East Coast Apizza, West Coast Cravings

by on March 9, 2012
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A sign of good pizza ahead

The kitchen

Working in the kitchen (note the huge peels and paddles!)

My salad and Foxon Park soda

Finally, the pizza: half white clam, and half "mootz"

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Following January’s four week pizza spotlight, I found it fortuitous to be in New Haven, Connecticut, as it’s famous for its apizza restaurants in the Little Italy section of town. (It truly is “little.”)

Most famous is Frank Pepe Pizzeria Napoletana. Frank Pepe is the original pizza restaurant in New Haven, open since 1925. I believe it is one of the most important/iconic pizza places to visit in the United States. That list would also include Di Fara Pizza in Brooklyn (my favorite), Pizzeria Bianco in Phoenix, and the original Pizzeria Uno (or whatever it’s called these days; the name changes aren’t helping its status) in Chicago. The James Beard Foundation named Frank Pepe an “American Classic” in 1999.

Apizza is thin-crust, similar to Neapolitan but, as Frank Pepe claims, that crust is both crisp and chewy. While most of us are familiar with pies topped with tomato sauce and mozzarella, apizza has grated pecorino romano, but mozzarella is a requested topping—called a “mootz” pie.

I hadn’t been to Frank Pepe in about fifteen years, and was happy to slide into one of the hallmark wooden booths. And I was anxious to see my pizza slide into a white-tiled, coal-fired brick oven. But what to order? Dining solo, I was pleased to know I could customize a small pie, getting half “mootz” and half the infamous white clam.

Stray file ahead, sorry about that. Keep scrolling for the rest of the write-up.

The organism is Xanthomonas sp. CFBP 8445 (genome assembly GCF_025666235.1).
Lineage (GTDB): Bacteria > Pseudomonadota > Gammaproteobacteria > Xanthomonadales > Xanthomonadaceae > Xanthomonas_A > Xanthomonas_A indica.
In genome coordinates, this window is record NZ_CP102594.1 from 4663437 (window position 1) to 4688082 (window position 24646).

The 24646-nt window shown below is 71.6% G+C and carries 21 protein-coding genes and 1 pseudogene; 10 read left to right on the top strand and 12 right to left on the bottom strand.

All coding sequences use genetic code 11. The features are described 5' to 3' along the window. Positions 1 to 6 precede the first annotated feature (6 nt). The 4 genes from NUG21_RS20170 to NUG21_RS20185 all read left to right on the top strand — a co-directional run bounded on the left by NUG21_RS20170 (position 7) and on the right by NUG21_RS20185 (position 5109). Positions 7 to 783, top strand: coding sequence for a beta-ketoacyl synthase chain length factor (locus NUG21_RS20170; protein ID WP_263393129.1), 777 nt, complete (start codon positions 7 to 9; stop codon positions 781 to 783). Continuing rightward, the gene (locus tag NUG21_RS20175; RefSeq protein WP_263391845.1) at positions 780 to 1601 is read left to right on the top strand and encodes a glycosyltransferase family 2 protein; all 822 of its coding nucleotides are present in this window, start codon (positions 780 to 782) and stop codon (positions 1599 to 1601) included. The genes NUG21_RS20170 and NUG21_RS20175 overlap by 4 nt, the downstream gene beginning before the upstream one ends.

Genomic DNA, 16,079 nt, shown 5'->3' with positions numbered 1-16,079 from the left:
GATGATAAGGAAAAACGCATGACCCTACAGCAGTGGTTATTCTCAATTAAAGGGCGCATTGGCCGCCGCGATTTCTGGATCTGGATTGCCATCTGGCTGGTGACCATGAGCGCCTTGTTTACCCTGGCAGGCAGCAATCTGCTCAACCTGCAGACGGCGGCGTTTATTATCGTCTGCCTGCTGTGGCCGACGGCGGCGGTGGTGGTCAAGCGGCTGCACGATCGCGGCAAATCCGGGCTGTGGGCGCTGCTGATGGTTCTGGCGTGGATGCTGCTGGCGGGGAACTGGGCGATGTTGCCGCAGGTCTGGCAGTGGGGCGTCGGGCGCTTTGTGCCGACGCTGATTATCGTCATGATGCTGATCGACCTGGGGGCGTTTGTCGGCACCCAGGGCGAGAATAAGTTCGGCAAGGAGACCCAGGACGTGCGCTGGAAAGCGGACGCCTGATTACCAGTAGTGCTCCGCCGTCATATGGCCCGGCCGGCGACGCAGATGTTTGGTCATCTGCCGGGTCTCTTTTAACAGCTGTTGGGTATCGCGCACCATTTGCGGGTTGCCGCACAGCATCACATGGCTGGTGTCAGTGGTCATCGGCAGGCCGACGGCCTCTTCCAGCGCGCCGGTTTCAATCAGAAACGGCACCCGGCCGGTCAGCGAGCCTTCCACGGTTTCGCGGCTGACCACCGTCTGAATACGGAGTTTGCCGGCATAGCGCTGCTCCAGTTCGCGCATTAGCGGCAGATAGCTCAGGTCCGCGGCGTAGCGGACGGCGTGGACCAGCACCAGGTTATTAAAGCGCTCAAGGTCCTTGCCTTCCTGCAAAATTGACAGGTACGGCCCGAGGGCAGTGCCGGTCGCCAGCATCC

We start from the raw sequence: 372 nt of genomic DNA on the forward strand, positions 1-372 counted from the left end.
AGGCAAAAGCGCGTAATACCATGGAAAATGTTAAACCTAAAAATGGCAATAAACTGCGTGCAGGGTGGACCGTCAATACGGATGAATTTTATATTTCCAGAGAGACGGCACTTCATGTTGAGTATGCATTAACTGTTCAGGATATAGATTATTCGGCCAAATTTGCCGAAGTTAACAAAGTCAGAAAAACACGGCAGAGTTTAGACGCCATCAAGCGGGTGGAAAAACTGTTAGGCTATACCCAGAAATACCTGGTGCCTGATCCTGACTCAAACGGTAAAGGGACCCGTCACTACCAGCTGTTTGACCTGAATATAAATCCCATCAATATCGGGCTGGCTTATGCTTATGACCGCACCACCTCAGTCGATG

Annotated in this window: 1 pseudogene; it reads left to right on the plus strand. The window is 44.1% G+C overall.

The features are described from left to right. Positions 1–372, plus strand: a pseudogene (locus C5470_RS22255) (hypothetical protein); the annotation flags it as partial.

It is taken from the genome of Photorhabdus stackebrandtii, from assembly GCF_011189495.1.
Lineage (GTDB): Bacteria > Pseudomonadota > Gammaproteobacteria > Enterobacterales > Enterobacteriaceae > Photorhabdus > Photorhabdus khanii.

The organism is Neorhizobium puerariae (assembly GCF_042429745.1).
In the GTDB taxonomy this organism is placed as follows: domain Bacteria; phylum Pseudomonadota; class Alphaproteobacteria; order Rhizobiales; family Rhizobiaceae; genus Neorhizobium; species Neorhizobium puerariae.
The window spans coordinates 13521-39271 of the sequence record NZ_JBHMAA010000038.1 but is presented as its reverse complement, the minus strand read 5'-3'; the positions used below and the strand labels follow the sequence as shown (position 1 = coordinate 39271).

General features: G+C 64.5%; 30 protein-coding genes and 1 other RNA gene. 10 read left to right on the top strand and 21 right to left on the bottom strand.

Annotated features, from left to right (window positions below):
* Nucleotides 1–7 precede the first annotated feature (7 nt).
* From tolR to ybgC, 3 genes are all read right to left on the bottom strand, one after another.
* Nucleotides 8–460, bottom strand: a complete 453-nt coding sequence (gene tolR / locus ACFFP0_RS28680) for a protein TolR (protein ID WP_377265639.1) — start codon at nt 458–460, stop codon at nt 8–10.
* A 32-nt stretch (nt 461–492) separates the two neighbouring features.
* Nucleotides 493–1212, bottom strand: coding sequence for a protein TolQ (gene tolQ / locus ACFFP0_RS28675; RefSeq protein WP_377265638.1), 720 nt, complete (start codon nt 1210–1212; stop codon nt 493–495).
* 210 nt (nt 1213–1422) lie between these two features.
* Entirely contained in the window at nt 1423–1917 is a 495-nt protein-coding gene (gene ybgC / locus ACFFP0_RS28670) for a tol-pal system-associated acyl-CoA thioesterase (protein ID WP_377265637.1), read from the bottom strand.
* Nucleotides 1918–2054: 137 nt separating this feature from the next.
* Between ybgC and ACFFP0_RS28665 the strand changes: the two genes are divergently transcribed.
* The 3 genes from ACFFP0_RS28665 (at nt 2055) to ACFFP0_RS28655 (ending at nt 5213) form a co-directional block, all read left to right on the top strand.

Frank Pepe used to sell shucked clams outside the restaurant. Clams made their way to the pizza, but that white clam pizza is only available when the clams are fresh. Note that the clams are unshelled, but still fairly moist, and that the only other ingredients are olive oil, grated cheese, oregano, and garlic—LOTS of garlic. Have a toothbrush handy!

The pizza is indeed thin, more cracker-like than my preferred New York style and lacking the same cheesy chewiness, but still delicious with less bubbles and more charring. Eight slices were filling, but I still enjoyed a generous salad on the side. And locally-made Foxon Park soda still in a glass bottle. I’ve sampled birch, cream, and more, and this time went with Gassosa—natural lemon flavor.

Locally, I understand that Tutta Bella just started selling a clam pie (the clams are still in their shells), perhaps an homage to Frank Pepe’s version. While we don’t seem to have an exact New Haven style here in Seattle, I recommend pies at places like Delancey, Via Tribunali, Flying Squirrel, Serious Pie, and Queen Margherita, to name a few. And stay tuned, as soon I’ll be exploring some pizza by the slice to add to my list of suggestions.

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